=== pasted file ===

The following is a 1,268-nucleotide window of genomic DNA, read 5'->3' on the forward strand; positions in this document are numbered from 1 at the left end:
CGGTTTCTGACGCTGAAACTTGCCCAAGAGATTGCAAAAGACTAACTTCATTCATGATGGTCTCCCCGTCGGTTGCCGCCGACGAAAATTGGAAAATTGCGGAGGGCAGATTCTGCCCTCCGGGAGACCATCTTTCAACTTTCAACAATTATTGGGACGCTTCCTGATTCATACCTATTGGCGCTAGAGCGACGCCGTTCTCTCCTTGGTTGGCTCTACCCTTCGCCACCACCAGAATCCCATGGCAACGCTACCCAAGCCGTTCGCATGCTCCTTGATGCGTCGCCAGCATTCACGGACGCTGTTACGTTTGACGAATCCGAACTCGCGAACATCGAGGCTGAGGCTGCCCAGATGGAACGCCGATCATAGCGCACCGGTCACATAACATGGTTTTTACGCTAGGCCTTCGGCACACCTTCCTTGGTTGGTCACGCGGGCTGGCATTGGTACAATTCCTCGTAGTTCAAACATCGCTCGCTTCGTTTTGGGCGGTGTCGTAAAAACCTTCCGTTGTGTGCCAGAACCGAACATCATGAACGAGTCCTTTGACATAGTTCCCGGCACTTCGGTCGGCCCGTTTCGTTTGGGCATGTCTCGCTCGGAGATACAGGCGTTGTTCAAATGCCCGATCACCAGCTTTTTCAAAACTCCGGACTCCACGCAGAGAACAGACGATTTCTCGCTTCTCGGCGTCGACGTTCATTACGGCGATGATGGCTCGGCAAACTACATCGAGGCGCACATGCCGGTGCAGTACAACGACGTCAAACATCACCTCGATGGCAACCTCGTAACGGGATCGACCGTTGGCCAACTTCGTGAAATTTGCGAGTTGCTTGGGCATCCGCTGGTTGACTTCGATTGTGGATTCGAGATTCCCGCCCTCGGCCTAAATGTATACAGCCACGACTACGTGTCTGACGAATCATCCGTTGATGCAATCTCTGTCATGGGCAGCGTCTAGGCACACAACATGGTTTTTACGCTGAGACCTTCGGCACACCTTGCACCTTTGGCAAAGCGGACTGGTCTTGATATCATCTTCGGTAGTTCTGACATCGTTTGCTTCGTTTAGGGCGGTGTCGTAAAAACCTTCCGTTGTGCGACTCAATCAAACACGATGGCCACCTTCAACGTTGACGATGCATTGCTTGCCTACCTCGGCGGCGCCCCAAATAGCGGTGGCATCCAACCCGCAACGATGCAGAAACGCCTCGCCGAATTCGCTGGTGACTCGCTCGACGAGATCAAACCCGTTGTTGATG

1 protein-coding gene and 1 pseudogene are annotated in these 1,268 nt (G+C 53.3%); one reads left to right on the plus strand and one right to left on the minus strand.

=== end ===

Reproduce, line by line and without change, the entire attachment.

The following is a 1,268-nucleotide window of genomic DNA, read 5'->3' on the forward strand; positions in this document are numbered from 1 at the left end:
CGGTTTCTGACGCTGAAACTTGCCCAAGAGATTGCAAAAGACTAACTTCATTCATGATGGTCTCCCCGTCGGTTGCCGCCGACGAAAATTGGAAAATTGCGGAGGGCAGATTCTGCCCTCCGGGAGACCATCTTTCAACTTTCAACAATTATTGGGACGCTTCCTGATTCATACCTATTGGCGCTAGAGCGACGCCGTTCTCTCCTTGGTTGGCTCTACCCTTCGCCACCACCAGAATCCCATGGCAACGCTACCCAAGCCGTTCGCATGCTCCTTGATGCGTCGCCAGCATTCACGGACGCTGTTACGTTTGACGAATCCGAACTCGCGAACATCGAGGCTGAGGCTGCCCAGATGGAACGCCGATCATAGCGCACCGGTCACATAACATGGTTTTTACGCTAGGCCTTCGGCACACCTTCCTTGGTTGGTCACGCGGGCTGGCATTGGTACAATTCCTCGTAGTTCAAACATCGCTCGCTTCGTTTTGGGCGGTGTCGTAAAAACCTTCCGTTGTGTGCCAGAACCGAACATCATGAACGAGTCCTTTGACATAGTTCCCGGCACTTCGGTCGGCCCGTTTCGTTTGGGCATGTCTCGCTCGGAGATACAGGCGTTGTTCAAATGCCCGATCACCAGCTTTTTCAAAACTCCGGACTCCACGCAGAGAACAGACGATTTCTCGCTTCTCGGCGTCGACGTTCATTACGGCGATGATGGCTCGGCAAACTACATCGAGGCGCACATGCCGGTGCAGTACAACGACGTCAAACATCACCTCGATGGCAACCTCGTAACGGGATCGACCGTTGGCCAACTTCGTGAAATTTGCGAGTTGCTTGGGCATCCGCTGGTTGACTTCGATTGTGGATTCGAGATTCCCGCCCTCGGCCTAAATGTATACAGCCACGACTACGTGTCTGACGAATCATCCGTTGATGCAATCTCTGTCATGGGCAGCGTCTAGGCACACAACATGGTTTTTACGCTGAGACCTTCGGCACACCTTGCACCTTTGGCAAAGCGGACTGGTCTTGATATCATCTTCGGTAGTTCTGACATCGTTTGCTTCGTTTAGGGCGGTGTCGTAAAAACCTTCCGTTGTGCGACTCAATCAAACACGATGGCCACCTTCAACGTTGACGATGCATTGCTTGCCTACCTCGGCGGCGCCCCAAATAGCGGTGGCATCCAACCCGCAACGATGCAGAAACGCCTCGCCGAATTCGCTGGTGACTCGCTCGACGAGATCAAACCCGTTGTTGATG

1 protein-coding gene and 1 pseudogene are annotated in these 1,268 nt (G+C 53.3%); one reads left to right on the plus strand and one right to left on the minus strand.